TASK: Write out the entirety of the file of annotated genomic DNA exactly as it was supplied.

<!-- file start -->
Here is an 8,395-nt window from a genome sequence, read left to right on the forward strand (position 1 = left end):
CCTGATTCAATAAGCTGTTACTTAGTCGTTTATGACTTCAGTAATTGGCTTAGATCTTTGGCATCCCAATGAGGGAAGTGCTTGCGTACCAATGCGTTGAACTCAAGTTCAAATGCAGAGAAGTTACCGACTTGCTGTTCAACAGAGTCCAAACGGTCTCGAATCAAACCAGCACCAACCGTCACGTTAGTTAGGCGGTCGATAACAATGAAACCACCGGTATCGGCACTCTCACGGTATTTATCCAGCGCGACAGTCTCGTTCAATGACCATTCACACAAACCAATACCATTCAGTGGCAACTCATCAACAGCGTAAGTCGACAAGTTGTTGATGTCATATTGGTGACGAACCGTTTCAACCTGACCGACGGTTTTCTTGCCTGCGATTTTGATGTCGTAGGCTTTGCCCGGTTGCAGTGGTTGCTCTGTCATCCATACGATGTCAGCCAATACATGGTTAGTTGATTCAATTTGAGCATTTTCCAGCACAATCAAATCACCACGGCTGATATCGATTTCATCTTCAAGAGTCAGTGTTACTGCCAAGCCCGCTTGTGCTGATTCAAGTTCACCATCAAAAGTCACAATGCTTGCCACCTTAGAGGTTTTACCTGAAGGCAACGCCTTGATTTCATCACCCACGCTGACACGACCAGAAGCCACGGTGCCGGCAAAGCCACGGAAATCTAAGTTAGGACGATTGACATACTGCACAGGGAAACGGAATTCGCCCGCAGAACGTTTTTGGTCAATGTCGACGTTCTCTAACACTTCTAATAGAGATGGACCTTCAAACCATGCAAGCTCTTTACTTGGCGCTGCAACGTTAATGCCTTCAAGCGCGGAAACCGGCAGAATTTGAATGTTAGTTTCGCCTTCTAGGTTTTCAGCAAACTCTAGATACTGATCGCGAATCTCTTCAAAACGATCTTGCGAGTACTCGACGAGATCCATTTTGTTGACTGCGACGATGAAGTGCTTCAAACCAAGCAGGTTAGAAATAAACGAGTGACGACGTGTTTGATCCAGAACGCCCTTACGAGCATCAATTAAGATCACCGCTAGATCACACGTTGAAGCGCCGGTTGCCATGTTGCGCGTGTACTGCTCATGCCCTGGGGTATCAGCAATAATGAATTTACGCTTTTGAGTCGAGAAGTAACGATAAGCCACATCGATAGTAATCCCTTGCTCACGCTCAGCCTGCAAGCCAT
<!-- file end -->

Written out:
Here is an 8,395-nt window from a genome sequence, read left to right on the forward strand (position 1 = left end):
CCTGATTCAATAAGCTGTTACTTAGTCGTTTATGACTTCAGTAATTGGCTTAGATCTTTGGCATCCCAATGAGGGAAGTGCTTGCGTACCAATGCGTTGAACTCAAGTTCAAATGCAGAGAAGTTACCGACTTGCTGTTCAACAGAGTCCAAACGGTCTCGAATCAAACCAGCACCAACCGTCACGTTAGTTAGGCGGTCGATAACAATGAAACCACCGGTATCGGCACTCTCACGGTATTTATCCAGCGCGACAGTCTCGTTCAATGACCATTCACACAAACCAATACCATTCAGTGGCAACTCATCAACAGCGTAAGTCGACAAGTTGTTGATGTCATATTGGTGACGAACCGTTTCAACCTGACCGACGGTTTTCTTGCCTGCGATTTTGATGTCGTAGGCTTTGCCCGGTTGCAGTGGTTGCTCTGTCATCCATACGATGTCAGCCAATACATGGTTAGTTGATTCAATTTGAGCATTTTCCAGCACAATCAAATCACCACGGCTGATATCGATTTCATCTTCAAGAGTCAGTGTTACTGCCAAGCCCGCTTGTGCTGATTCAAGTTCACCATCAAAAGTCACAATGCTTGCCACCTTAGAGGTTTTACCTGAAGGCAACGCCTTGATTTCATCACCCACGCTGACACGACCAGAAGCCACGGTGCCGGCAAAGCCACGGAAATCTAAGTTAGGACGATTGACATACTGCACAGGGAAACGGAATTCGCCCGCAGAACGTTTTTGGTCAATGTCGACGTTCTCTAACACTTCTAATAGAGATGGACCTTCAAACCATGCAAGCTCTTTACTTGGCGCTGCAACGTTAATGCCTTCAAGCGCGGAAACCGGCAGAATTTGAATGTTAGTTTCGCCTTCTAGGTTTTCAGCAAACTCTAGATACTGATCGCGAATCTCTTCAAAACGATCTTGCGAGTACTCGACGAGATCCATTTTGTTGACTGCGACGATGAAGTGCTTCAAACCAAGCAGGTTAGAAATAAACGAGTGACGACGTGTTTGATCCAGAACGCCCTTACGAGCATCAATTAAGATCACCGCTAGATCACACGTTGAAGCGCCGGTTGCCATGTTGCGCGTGTACTGCTCATGCCCTGGGGTATCAGCAATAATGAATTTACGCTTTTGAGTCGAGAAGTAACGATAAGCCACATCGATAGTAATCCCTTGCTCACGCTCAGCCTGCAAGCCAT